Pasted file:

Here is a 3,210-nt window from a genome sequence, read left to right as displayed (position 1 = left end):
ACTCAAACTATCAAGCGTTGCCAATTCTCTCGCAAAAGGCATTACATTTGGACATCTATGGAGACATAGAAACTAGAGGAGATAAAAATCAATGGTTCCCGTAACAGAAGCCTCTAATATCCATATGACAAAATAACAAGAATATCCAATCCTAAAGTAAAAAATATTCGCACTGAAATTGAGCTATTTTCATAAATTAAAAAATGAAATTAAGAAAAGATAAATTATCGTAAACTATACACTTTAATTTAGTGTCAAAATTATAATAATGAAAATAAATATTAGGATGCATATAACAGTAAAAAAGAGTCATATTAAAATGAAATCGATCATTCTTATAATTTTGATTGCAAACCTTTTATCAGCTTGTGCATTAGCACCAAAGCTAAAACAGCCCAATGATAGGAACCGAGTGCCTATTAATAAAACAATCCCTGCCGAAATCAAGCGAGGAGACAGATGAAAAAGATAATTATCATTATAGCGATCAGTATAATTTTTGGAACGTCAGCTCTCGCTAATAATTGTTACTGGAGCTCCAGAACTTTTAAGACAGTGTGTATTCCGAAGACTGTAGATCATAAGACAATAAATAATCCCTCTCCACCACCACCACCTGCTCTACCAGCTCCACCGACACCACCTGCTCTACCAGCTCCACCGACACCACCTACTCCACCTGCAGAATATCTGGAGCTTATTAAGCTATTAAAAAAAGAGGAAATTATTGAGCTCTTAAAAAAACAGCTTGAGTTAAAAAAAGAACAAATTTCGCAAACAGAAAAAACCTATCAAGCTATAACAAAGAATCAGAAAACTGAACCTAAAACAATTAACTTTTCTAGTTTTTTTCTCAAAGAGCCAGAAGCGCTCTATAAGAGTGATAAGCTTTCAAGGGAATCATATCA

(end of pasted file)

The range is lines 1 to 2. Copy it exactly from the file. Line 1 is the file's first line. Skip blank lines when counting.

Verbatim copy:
Here is a 3,210-nt window from a genome sequence, read left to right as displayed (position 1 = left end):
ACTCAAACTATCAAGCGTTGCCAATTCTCTCGCAAAAGGCATTACATTTGGACATCTATGGAGACATAGAAACTAGAGGAGATAAAAATCAATGGTTCCCGTAACAGAAGCCTCTAATATCCATATGACAAAATAACAAGAATATCCAATCCTAAAGTAAAAAATATTCGCACTGAAATTGAGCTATTTTCATAAATTAAAAAATGAAATTAAGAAAAGATAAATTATCGTAAACTATACACTTTAATTTAGTGTCAAAATTATAATAATGAAAATAAATATTAGGATGCATATAACAGTAAAAAAGAGTCATATTAAAATGAAATCGATCATTCTTATAATTTTGATTGCAAACCTTTTATCAGCTTGTGCATTAGCACCAAAGCTAAAACAGCCCAATGATAGGAACCGAGTGCCTATTAATAAAACAATCCCTGCCGAAATCAAGCGAGGAGACAGATGAAAAAGATAATTATCATTATAGCGATCAGTATAATTTTTGGAACGTCAGCTCTCGCTAATAATTGTTACTGGAGCTCCAGAACTTTTAAGACAGTGTGTATTCCGAAGACTGTAGATCATAAGACAATAAATAATCCCTCTCCACCACCACCACCTGCTCTACCAGCTCCACCGACACCACCTGCTCTACCAGCTCCACCGACACCACCTACTCCACCTGCAGAATATCTGGAGCTTATTAAGCTATTAAAAAAAGAGGAAATTATTGAGCTCTTAAAAAAACAGCTTGAGTTAAAAAAAGAACAAATTTCGCAAACAGAAAAAACCTATCAAGCTATAACAAAGAATCAGAAAACTGAACCTAAAACAATTAACTTTTCTAGTTTTTTTCTCAAAGAGCCAGAAGCGCTCTATAAGAGTGATAAGCTTTCAAGGGAATCATATCA